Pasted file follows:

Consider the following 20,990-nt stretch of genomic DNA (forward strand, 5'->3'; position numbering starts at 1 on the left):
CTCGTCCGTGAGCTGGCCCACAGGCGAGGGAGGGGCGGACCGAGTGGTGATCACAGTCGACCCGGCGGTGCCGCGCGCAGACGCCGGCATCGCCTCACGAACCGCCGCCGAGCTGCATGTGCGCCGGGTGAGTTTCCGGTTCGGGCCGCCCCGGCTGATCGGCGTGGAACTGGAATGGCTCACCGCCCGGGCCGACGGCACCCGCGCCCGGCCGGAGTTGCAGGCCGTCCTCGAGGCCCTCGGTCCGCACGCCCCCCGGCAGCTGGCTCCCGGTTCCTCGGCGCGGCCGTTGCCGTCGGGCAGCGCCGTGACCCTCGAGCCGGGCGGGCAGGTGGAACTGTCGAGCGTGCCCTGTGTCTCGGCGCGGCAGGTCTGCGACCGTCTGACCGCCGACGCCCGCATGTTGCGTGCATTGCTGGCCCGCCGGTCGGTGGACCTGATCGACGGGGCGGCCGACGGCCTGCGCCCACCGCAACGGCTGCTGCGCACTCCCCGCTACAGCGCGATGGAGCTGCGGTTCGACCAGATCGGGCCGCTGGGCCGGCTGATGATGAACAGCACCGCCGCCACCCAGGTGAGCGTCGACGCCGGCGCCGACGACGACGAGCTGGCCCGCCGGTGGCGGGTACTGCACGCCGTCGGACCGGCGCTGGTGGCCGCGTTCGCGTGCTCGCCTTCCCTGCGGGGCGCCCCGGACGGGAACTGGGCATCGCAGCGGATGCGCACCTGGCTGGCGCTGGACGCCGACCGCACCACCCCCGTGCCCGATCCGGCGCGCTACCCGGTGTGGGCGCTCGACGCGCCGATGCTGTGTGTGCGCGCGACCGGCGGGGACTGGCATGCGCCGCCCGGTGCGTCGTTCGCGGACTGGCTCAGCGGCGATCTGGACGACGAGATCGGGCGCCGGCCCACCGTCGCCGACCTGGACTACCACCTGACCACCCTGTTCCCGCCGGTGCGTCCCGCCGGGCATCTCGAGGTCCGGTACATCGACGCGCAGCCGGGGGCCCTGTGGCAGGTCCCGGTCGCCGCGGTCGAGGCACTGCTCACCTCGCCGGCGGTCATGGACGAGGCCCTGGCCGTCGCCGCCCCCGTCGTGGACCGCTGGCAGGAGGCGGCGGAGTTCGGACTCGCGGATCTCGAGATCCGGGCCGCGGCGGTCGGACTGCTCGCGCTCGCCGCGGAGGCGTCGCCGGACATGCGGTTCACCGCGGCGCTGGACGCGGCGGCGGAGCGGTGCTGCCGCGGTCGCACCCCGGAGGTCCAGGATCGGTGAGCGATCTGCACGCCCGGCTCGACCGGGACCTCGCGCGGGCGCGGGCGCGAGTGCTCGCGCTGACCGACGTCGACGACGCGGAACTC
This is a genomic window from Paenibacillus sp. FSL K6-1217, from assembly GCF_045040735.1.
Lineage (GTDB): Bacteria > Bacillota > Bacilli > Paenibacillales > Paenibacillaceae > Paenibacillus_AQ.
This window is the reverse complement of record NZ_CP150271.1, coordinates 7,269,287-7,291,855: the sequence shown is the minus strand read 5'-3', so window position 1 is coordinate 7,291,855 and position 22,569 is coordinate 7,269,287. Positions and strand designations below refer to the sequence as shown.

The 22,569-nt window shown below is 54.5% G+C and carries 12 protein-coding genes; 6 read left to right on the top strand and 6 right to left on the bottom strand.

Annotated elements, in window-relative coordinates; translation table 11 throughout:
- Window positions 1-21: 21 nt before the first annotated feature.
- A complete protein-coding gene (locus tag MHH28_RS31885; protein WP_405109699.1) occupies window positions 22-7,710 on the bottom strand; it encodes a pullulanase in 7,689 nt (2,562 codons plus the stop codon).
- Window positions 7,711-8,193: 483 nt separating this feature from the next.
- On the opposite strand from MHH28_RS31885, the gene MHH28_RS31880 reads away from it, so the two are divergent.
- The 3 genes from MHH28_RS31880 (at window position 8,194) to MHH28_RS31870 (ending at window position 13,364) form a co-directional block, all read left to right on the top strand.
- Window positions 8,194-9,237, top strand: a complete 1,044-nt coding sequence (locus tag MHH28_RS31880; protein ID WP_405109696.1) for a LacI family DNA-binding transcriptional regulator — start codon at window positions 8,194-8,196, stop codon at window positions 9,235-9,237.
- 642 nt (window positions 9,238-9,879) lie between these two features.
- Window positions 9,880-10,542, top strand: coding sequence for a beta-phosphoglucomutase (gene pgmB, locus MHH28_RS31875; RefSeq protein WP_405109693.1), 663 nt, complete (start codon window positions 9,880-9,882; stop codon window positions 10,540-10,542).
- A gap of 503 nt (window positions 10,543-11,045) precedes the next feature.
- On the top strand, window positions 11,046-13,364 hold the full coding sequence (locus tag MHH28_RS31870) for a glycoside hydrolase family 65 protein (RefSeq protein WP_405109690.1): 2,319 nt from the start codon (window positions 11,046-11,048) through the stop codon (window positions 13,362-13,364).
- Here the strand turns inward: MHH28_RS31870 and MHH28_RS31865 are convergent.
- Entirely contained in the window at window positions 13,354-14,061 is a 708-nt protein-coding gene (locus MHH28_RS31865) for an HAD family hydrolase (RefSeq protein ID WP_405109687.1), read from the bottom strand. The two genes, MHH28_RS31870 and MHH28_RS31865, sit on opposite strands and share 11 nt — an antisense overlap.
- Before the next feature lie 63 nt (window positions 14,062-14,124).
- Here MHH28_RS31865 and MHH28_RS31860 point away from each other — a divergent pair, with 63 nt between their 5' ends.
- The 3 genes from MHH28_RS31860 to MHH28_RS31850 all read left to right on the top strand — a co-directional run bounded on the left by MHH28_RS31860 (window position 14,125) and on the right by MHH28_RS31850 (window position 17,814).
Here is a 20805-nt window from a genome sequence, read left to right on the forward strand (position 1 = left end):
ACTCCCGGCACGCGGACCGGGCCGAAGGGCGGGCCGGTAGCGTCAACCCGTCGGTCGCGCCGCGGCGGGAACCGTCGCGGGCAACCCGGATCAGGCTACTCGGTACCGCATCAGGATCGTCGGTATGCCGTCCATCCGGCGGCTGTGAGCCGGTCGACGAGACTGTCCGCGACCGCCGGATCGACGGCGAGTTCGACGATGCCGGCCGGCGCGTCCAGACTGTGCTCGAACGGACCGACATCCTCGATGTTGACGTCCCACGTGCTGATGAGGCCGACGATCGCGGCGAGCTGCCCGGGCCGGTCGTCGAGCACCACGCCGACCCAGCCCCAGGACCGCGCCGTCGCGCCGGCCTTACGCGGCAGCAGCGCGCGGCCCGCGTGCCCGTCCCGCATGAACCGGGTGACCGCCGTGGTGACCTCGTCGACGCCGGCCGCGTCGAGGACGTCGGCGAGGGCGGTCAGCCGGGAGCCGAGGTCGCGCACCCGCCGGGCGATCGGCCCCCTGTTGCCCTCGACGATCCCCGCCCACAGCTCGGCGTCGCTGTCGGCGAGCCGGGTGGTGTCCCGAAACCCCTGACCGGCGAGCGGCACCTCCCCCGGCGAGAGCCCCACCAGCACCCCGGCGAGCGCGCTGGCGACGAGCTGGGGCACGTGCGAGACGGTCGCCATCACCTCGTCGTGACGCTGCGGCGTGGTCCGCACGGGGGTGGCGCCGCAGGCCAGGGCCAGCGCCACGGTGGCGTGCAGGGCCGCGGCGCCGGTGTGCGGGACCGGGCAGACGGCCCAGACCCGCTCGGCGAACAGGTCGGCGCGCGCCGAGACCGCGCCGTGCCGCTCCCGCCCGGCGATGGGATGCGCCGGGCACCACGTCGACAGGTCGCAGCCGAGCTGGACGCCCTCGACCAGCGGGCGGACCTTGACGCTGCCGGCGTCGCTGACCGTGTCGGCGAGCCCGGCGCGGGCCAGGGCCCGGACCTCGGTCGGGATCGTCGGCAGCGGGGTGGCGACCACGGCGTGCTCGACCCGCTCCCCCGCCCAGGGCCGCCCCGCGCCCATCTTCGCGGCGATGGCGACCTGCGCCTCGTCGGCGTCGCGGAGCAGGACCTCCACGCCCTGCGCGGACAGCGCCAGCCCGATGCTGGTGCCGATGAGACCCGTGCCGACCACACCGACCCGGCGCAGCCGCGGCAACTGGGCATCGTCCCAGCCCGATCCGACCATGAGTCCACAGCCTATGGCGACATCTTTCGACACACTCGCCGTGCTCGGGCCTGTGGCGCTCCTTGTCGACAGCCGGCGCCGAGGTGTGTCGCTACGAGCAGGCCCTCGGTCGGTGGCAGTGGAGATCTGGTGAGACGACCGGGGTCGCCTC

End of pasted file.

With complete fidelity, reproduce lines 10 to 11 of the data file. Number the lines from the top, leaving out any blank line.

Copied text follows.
- Window positions 7,711-8,193: 483 nt separating this feature from the next.
- On the opposite strand from MHH28_RS31885, the gene MHH28_RS31880 reads away from it, so the two are divergent.